Using a visually adapted repertory grid technique (VARGT) with people who stalk

Journal article


Wheatley, R., Winder, B. and Kuss, D.J. 2020. Using a visually adapted repertory grid technique (VARGT) with people who stalk. Journal of Forensic Practice. 22 (2), pp. 1-23. https://doi.org/10.1108/jfp-10-2019-0048
AuthorsWheatley, R., Winder, B. and Kuss, D.J.
Abstract

Abstract
Purpose
This paper aims to provide instructions on how to implement an adapted version of the standard repertory grid technique (VARGT). The purpose of which is to provide practitioners with a tool, which enables active engagement by participants in research and clinical practice. This tool has been used effectively with people convicted of stalking offences.

Design/methodology/approach
Repertory grids, developed from Kelly’s Personal Construct Theory (1955), had never been used with those who stalk, either clinically or in a research context. Visual and kinaesthetic adaptations were made to standard RGT procedures (Grice, 2002; Tan and Hunter, 2002), for use in a mixed methods research study (Wheatley, 2019, p. 77) due to expected challenges in engaging with this group. This manuscript presents theoretical underpinnings and step-by-step instructions for practical application.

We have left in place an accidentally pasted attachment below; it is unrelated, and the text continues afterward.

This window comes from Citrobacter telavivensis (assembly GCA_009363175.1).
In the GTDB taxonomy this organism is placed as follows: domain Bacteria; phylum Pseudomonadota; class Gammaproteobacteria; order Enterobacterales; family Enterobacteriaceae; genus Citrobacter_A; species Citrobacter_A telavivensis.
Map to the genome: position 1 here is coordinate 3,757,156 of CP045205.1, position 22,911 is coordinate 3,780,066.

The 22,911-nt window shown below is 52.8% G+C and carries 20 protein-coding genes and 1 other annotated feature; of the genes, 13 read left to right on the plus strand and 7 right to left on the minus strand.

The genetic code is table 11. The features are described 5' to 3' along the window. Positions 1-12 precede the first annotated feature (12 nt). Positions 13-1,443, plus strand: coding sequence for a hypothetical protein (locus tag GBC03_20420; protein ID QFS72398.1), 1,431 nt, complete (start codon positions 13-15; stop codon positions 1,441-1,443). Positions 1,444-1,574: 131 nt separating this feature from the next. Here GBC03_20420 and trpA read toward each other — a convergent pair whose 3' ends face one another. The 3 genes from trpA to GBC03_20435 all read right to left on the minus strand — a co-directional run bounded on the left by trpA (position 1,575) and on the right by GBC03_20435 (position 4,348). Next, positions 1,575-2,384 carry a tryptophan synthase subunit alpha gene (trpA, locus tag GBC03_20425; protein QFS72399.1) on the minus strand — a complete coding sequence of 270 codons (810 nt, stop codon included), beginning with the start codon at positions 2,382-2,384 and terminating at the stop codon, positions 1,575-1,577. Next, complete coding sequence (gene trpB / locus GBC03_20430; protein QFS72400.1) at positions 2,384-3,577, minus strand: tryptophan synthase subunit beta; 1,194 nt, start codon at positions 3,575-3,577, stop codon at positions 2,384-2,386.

Findings
The VARGT is easy to administer and produces rich data, in both qualitative and quantitative formats. This adapted approach encourages active participation and an interpreted therapeutic collaboration (Wheatley et al., 2020).

Practical implications
This novel technique has engaged men convicted of stalking offences collaboratively in research activities and showed potential for its use as a clinical tool. This instructional technical paper allows the technique to be replicated.

Originality/value
This novel technique has engaged men convicted of stalking offences collaboratively in research activities and showed potential for its use as a clinical tool. This instructional technical paper allows the technique to be replicated.

KeywordsMixed methods ; Stalking ; Adapted repertory grids
Year2020
JournalJournal of Forensic Practice
Journal citation22 (2), pp. 1-23
PublisherEmerald
ISSN2050-8794
Digital Object Identifier (DOI)https://doi.org/10.1108/jfp-10-2019-0048
Web address (URL)https://irep.ntu.ac.uk/id/eprint/39176/
https://www.emerald.com/insight/content/doi/10.1108/JFP-10-2019-0048/full/html
http://www.scopus.com/inward/record.url?eid=2-s2.0-85082432744&partnerID=MN8TOARS
Output statusPublished
Publication dates27 Mar 2020
Publication process dates
Accepted2019
Deposited15 Jan 2024
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